samdump2 tool was designed to get dumps of Windows password hashes, namely Windows XP, NT, and 2k, and as the name suggests it does this by taking a dump of the SAM file using something called syskey, which is a feature in Windows that is supposed to strengthen the SAM database by adding and an additional layer of encryption.
Mimikatz tool, on the other hand, tries to extract hashes, PIN codes, as well as passwords in plain text from memory. It is a much stronger tool since it allows a wider variety of other attacks that are mainly focused on playing with the weak security of Windows systems that use the protocols mentioned above. This concludes the set of tools that are going to be used in the accompanying demonstration of this essay to demonstrate how PtH attack works when using these tools.
Over the years, many improvements to the vulnerable protocols in question have been released, and more and more studies are being done by Microsoft  and other institutions to mitigate this attack. Some of the mitigation techniques that are mentioned in these studies are:
- Protecting the accounts that have high-privileges by adding more restrictions to them.
- Removing administrative privileges to local accounts and then restricting these accounts to help to prevent the attackers from taking advantage of such accounts.
- Adding firewall rules that would restrict the incoming traffic to the server.
- Correlating Authentication Services.
Demonstration using mimikatz
In our scenario, we have two computers that belong to different domains but are inside the same intranet network, let us say one belongs to the administrators' domain, and the second one belongs to the employees' domain.
All that is left now is for someone from the employee domain to ask someone from the administrators' domain to install something on their PC using their admin account, and then the attack is ready to be carried out.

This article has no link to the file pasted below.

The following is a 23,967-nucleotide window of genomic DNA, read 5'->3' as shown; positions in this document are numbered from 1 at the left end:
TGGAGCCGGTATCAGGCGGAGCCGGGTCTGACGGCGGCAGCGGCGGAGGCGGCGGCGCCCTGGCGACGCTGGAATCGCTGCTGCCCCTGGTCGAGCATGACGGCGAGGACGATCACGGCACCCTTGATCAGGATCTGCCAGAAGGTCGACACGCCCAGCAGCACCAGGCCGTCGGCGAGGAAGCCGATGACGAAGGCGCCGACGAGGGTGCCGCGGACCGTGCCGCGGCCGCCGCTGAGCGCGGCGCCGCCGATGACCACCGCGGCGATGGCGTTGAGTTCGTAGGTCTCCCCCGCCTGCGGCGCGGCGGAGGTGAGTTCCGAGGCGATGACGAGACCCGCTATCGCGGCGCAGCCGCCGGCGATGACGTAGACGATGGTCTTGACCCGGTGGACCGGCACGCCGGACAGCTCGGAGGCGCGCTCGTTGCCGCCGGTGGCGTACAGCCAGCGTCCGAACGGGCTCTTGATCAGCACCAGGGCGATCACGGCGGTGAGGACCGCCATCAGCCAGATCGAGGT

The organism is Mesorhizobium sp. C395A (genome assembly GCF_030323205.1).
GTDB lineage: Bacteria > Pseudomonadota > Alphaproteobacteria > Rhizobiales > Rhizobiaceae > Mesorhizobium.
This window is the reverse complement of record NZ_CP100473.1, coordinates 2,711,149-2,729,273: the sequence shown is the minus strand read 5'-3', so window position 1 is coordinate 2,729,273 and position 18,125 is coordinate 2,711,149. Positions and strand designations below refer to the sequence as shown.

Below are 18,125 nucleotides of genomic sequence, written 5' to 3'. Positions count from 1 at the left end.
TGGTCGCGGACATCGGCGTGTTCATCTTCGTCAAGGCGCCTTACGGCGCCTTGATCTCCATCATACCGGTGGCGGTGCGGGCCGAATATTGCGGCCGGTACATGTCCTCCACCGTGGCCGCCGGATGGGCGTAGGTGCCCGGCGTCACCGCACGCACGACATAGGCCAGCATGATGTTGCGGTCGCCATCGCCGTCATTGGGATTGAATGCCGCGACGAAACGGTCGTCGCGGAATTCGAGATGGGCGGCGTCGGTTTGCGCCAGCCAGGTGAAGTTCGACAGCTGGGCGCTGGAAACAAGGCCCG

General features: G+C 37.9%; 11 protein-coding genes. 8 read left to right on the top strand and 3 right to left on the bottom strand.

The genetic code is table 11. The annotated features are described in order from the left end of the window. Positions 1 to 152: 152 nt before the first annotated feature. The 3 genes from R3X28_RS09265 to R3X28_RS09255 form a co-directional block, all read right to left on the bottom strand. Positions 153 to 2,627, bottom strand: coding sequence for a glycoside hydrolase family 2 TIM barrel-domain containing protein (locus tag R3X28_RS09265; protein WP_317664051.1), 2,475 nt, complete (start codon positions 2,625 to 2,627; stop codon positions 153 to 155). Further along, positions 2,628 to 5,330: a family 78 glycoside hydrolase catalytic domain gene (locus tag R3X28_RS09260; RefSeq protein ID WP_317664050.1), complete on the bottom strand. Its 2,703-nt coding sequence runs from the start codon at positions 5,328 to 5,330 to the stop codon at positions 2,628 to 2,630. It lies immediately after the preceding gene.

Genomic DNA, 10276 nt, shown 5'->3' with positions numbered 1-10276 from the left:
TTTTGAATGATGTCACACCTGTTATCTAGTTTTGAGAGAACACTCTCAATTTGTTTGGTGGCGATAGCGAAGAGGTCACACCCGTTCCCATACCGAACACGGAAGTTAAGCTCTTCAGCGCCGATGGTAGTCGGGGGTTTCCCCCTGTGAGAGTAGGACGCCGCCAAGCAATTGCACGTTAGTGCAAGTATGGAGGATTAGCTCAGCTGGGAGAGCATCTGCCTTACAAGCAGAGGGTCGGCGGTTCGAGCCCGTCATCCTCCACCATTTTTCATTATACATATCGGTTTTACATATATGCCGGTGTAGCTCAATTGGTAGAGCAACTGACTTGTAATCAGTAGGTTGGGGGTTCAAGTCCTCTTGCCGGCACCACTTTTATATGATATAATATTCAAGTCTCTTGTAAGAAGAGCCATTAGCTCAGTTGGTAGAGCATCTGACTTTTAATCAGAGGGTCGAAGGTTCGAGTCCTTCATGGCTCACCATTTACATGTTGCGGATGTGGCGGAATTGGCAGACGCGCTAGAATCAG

The employee adds a local account on his PC, and downloads mimikatz and types the following:
This would escalate the mimikatz privilege and use the local admin account.
This would then show a dump of all the NTLM hashes that are stored on the system, and of course, it should include the NTLM hash of the person who used his admin account from the administrators' domain on that PC
Now all that is left is for the employee to copy the information of that admin (username, domain, and NTLM hash) and replace the values in the following command line.
sekurlsa::pth /user:USER /domain:DOMAIN /ntlm:NTLM /run:cmd.exe;
The pass-the-hash attack can be a horrifying attack given what kind of privileges it gives the attacker in the case of a successful attack, but this is not the end of the mitigation methods that were implemented with a regular update to the system it should mitigate the attack and protect servers against it. Also, there is a server lining, in that it pushes forward the security of Windows servers and let the developers focus on improving them to let system administrators have much more secure servers to deal with.